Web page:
1669548 tn?1318788734

Depression after infidelity?

About 2 months ago, I discovered that my wife had an affair during a recent visit to her home country. After discovering this, I went ballistic on her, of course. A week or so after the discovery, I agreed to try to forgive her, so long as she went to counseling on her own, and couples counseling with me.

         My wife's emotional state went downhill very quickly. The significance of what she has done has hit her, hard, and she's fallen into a depression. Not a surprise, to me, as she's a sensitive person, if selfish, and she's mortified at what happened. I'm still very, very angry, and lost, myself, so I understand that she's an emotional disaster.
         Her therapist has strongly suggested against going to couples counseling until my wife can come to the root of why she cheated, and deal with her other emotional baggage. I understand this, I suppose, as these are things that would prevent her from giving 100% effort at couples counseling, and she knows that if I feel that she isn't trying very hard, I'll leave.
          I'm trying to be supportive without coddling her. She broke her vows, and it wasn't my fault, after all. I didn't do anything wrong. Any mistakes made were made by us together in our marriage.  I can't help feel that I have to backburner my own pain, and bottle up my anger, which isn't a good thing.
    Anyone out there dealing with a depressed spouse? How do you be supportive without enabling them?
Best Answer
1194973 tn?1385503904
The main thing she needs to do is figure out WHY she was unfaithful. Only then will you two move on.

As for dealing with a depressed person and helping yourself... it's hard. I've suffered from depression for 12 years, and my husband has a difficult time with it. I just asked my husband how he does it, and he says it's situational. You have every right to be upset and mad, and you're right--she can't be coddled. She did this herself, she needs to accept that and work to correct it. Until you get to the root of the problem, the depression is likely only going to get worse.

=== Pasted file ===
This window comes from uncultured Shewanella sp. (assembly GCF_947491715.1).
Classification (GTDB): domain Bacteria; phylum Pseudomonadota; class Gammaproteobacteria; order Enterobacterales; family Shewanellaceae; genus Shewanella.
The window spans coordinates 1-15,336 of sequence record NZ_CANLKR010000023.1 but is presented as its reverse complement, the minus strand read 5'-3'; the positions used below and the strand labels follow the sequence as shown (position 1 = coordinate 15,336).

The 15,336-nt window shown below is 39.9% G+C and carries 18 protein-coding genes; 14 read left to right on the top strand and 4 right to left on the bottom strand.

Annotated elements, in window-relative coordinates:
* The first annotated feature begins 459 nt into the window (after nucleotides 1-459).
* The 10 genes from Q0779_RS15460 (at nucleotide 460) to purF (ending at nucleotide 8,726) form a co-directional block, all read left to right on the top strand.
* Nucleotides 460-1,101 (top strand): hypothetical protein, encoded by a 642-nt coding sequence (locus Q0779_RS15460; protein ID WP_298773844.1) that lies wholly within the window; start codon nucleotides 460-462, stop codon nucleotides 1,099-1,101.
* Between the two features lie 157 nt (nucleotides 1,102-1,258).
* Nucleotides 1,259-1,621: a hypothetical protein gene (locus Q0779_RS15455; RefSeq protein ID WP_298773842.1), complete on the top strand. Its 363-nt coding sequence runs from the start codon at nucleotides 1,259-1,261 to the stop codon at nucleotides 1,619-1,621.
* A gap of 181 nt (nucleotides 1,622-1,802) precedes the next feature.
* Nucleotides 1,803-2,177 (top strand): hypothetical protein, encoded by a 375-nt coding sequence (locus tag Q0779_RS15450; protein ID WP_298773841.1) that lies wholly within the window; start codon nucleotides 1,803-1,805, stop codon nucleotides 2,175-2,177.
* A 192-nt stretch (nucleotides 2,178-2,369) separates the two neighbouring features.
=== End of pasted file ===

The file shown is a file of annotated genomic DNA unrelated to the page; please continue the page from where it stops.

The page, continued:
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1669548 tn?1318788734
Thanks, Clysta.
          I guess that's more or less what I figured. I haven't been at home for a month, and I'm going home tomorrow, so I'm trying to go in informed.
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1669548 tn?1318788734
Hi Sandy yes, I travel a lot- I put in a lot of extra time away this past year to make sure we had a great time in her home country, but under regular circumstances, I am away 50% of the time. In discussions we've had, my wife hasn't felt lonely, for the most part, and neither of us feels that that explains everything; I'm sure it's part of it, but I'm also pretty sure that it isn't a major part. My fault is limited to allowing our communication to plateau- without meeting each other's emotional needs, we laid the ground for this to happen, I suppose. In retrospect, however, I feel like I've been a good husband, which is why I'm worried that I have no outlet to express my own feelings without sending my wife off on a crying fit. Dealing with her fragile emotional state while I am suffering from mood swings and seriously out-of-character bouts of rage is a real challenge- I'm trying to figure out how other people deal with balancing the needs of the depressed person with their own.
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Avatar universal
Your public profile says you're at sea again.  Do you travel a lot?  If so, perhaps that is part of the problem with your wife. You also state that you have done nothing wrong, but sometimes we do things and aren't aware of the impact they have on others. Suggest you try to explore those two areas with your wife.

I'm not saying this is your fault - it's not!  Your wife made the choice and I find it a little ironic that SHE is depressed.  The fact that you still want to support her makes you a caring, forgiving and all around nice guy!  

Sandy M

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